Now that solid state drives have become mainstream, more computer manufacturers are offering new desktop and laptop computers that come with a solid state drive as a standard option. This means they’re becoming more affordable, which is great news for everyone.

3. 3D printing

The term “printing” has come to be associated with putting ink on paper—a seemingly 2D surface. However, technology has advanced to where 3D printing has become a huge trend. 3D printing is achieved with a computer program that allows you to create a 3D model of an object, and feed the data to a machine that constructs the model by compiling layers of melted plastic.

3D printing is not just limited to people who can afford expensive equipment. You can buy small 3D printers for your home computer that let you design 3D objects, and print them out right in your office.

Although 3D printing has fun uses, it also has practical uses. Among the most amazing things printed have been houses, actual train tracks, bridges, cars, and even body parts.

In 2014, a 3D printed roadster called the Strati was made onsite at the International Manufacturing Technology Show in Chicago, IL. This 3D printed car was so cool, Popular Mechanics took it for a test drive and gave it a great review.

4. Smart objects for your home

Smart objects in the home can be a luxury, but they can also be useful. Take the Kohler Numi toilet, for example. This is a toilet that has a motion-activated lid mechanism that allows you to open and close it without touching anything. With an air dryer, deodorizer, and heated seat, it’s definitely practical. To add luxury to practicality, this device comes with an MP3 docking station. This toilet could be a dream for germophobes.

Lock your deadbolt remotely

Another useful smart object is called Lockitron. This device fits over your deadbolt and allows you to operate your deadbolt from your smartphone. This device would be a perfect solution for AirBnB hosts who can’t always be present to deliver keys to their guests.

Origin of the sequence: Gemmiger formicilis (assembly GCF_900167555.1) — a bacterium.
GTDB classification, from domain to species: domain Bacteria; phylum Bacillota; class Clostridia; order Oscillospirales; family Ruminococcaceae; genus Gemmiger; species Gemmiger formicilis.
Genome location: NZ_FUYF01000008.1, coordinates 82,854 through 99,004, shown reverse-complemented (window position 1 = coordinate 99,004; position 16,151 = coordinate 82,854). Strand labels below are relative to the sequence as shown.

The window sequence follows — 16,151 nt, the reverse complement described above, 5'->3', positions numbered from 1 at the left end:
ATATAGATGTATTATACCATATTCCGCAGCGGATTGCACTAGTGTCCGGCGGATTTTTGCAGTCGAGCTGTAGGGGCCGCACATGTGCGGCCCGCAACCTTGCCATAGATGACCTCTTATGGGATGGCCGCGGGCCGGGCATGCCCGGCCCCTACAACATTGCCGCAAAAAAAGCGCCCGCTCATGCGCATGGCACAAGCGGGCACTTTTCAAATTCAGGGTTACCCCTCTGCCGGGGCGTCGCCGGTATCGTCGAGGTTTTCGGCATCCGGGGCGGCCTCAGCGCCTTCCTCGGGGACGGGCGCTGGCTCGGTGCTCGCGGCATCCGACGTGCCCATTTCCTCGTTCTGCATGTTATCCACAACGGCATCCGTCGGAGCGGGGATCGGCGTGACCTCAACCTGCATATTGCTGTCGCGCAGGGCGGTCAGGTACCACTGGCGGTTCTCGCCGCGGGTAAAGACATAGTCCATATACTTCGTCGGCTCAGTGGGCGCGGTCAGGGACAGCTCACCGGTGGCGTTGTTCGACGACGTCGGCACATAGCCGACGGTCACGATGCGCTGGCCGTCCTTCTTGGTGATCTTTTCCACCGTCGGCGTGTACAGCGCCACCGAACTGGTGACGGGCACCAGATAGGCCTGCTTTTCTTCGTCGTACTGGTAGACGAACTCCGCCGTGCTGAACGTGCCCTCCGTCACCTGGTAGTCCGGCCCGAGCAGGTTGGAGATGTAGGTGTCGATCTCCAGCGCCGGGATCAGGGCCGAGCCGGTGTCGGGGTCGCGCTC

Driverless cars

The ultimate smart object that seems to outdo any other gadgets is the driverless car. At first glance, it may seem alarming to have an unmanned vehicle—something that can be very dangerous at high speeds—strolling down busy neighborhood streets. But when Google began testing its driverless electric cars in Mountain View, CA, they discovered they are actually pretty safe. Possibly even safer than cars with human drivers.

The important question is if driverless cars are safer for pedestrians and cyclists, two road hazards human drivers often have a difficult time seeing. The answer appears to be yes—driverless cars seem to be safer for pedestrians and cyclists because they’re programmed to perceive surroundings as predictable data.

In fact, during one test drive, a driverless car was able to perceive a pedestrian about to step into the street and the car hesitated to make sure the person didn’t start crossing the street before turning.

The future of technology is unlimited

Twenty years ago, it wasn’t likely that anyone was thinking about connecting an MP3 player to their toilet. It’s somewhat of an unnecessary luxury, but the fact that it’s possible is a great indication of where technology is headed.

If a fully functioning car can be printed from plans created in a computer program, the height of what can be achieved with computers is only limited to what we can create in our minds. As Napoleon Hill said, “whatever the mind can conceive and believe, the mind can achieve.”